This year it was SBS‘ turn to ring in some major changes – and in doing so made plenty of headlines.
Managing director Shaun Brown came from TVNZ across the Tasman in 2003 to head Australia’s multicultural broadcaster. With Brown came news director Paul Cutler, a former colleague who had also worked for global media giant CNN.
Brown initiated a number of moves at SBS including re-working the schedule, launching some less traditional SBS fare including a dating show Desperately Seeking Shiela and a game show RockWiz. Some initiatives were more welcome than others, and in the revamp a number of long-term staffers had moved on – some voluntarily, others not necessarily so. The most notable departures from SBS were presenters David Stratton and Margaret Pomeranz who had left The Movie Show which they pioneered for SBS in 1986, to start up a similar program, At The Movies, at ABC.
However Brown’s most visible change came late in 2006 with the decision to restructure commercial breaks on SBS to appear within programs, as opposed to the previous custom of only in between programs or in ‘natural program breaks’ such as half-time in football matches. The change in this structure was based on the belief that viewers switch off SBS in between programs, hence advertisers’ messages were being ignored. Running commercial breaks inside programs would therefore make them less likely to be skipped by viewers – and hence would be worth charging a higher premium to advertisers.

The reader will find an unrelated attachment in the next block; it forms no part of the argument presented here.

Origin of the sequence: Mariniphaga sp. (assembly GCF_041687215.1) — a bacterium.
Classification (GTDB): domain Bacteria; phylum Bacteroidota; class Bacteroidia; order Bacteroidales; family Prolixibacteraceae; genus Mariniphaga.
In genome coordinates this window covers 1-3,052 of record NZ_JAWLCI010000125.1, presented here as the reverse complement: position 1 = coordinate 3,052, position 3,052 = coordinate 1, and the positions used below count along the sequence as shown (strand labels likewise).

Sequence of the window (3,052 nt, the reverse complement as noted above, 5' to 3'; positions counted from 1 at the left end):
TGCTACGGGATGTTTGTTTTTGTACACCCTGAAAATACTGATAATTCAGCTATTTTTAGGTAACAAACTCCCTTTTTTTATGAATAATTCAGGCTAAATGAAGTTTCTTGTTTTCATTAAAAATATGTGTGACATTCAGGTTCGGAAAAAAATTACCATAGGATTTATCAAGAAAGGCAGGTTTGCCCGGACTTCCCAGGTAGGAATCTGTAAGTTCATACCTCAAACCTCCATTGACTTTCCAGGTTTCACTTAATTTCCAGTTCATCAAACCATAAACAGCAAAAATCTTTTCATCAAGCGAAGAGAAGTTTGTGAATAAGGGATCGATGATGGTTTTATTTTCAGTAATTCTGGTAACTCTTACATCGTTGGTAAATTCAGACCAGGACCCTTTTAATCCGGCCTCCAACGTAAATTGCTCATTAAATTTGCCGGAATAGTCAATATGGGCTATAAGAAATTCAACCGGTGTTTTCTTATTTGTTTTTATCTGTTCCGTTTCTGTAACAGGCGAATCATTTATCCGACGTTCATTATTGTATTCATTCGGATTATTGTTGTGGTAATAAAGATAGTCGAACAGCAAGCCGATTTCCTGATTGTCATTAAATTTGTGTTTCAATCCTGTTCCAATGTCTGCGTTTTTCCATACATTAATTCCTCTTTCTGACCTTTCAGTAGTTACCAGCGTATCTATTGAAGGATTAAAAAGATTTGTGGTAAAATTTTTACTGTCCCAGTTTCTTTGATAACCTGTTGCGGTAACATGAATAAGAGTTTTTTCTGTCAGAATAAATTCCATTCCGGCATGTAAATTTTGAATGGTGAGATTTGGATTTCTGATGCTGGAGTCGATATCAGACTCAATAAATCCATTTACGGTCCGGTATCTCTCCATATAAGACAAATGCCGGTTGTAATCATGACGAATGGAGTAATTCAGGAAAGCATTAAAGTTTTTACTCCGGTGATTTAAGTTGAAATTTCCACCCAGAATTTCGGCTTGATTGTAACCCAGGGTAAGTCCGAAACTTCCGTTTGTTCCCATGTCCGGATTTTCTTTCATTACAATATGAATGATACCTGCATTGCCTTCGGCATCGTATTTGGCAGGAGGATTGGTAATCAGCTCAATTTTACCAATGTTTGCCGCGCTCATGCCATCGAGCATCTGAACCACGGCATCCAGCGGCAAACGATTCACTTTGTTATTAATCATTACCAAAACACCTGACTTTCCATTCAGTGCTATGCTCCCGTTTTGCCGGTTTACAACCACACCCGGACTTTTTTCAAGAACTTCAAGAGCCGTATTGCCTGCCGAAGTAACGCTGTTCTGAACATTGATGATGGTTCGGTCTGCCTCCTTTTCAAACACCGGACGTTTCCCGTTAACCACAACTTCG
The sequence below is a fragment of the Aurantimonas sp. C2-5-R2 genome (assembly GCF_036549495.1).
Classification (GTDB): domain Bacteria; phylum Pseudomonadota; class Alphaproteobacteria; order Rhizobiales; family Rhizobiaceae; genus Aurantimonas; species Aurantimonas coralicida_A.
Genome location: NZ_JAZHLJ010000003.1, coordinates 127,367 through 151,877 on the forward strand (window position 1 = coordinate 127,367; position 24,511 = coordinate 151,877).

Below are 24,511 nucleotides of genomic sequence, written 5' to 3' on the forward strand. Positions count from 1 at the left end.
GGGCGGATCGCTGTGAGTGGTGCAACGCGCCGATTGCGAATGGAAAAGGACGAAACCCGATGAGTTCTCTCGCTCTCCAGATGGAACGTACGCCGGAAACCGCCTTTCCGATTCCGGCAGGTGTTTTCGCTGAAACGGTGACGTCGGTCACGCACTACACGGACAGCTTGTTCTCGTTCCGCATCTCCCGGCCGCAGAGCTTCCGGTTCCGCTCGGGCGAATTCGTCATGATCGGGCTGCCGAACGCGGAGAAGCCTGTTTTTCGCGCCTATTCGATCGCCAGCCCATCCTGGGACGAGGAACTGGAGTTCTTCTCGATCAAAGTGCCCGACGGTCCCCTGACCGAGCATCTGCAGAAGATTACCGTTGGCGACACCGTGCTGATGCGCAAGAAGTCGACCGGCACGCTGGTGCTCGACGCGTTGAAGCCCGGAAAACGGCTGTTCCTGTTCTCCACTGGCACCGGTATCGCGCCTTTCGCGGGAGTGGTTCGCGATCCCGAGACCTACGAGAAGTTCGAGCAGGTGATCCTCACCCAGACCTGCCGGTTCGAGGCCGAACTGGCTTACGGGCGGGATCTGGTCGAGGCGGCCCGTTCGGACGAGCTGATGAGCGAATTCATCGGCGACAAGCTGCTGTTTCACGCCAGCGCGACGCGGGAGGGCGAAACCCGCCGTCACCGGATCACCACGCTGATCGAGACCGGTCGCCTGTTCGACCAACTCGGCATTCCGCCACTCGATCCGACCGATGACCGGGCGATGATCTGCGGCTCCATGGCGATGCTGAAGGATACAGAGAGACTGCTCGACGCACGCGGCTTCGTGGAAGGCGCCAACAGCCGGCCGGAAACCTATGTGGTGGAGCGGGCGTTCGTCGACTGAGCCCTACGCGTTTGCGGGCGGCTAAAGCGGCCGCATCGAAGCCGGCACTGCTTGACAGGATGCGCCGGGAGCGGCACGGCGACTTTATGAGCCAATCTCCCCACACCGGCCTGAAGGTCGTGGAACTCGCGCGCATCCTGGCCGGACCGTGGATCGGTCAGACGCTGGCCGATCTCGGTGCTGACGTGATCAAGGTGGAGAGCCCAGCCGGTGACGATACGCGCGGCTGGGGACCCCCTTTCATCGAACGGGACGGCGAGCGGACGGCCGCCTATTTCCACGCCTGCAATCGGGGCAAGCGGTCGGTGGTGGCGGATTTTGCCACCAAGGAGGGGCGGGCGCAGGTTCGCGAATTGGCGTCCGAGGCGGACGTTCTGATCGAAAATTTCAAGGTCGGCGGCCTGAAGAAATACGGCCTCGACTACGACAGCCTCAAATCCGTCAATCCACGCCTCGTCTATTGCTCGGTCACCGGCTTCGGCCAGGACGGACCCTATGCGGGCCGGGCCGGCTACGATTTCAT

The change was understandably met with opposition. It is true that SBS has quite happily run commercials since 1991 without the sky falling in, though it was only allowed around five minutes per hour as opposed to the commercial networks playing anything up to fifteen minutes of ads each hour. But changing the structure of the commercial breaks it was feared would open the floodgates to more advertising per hour, and more frighteningly for SBS supporters, the broadcaster’s increasing dependence on the advertising dollar having an influence on its program content and news coverage.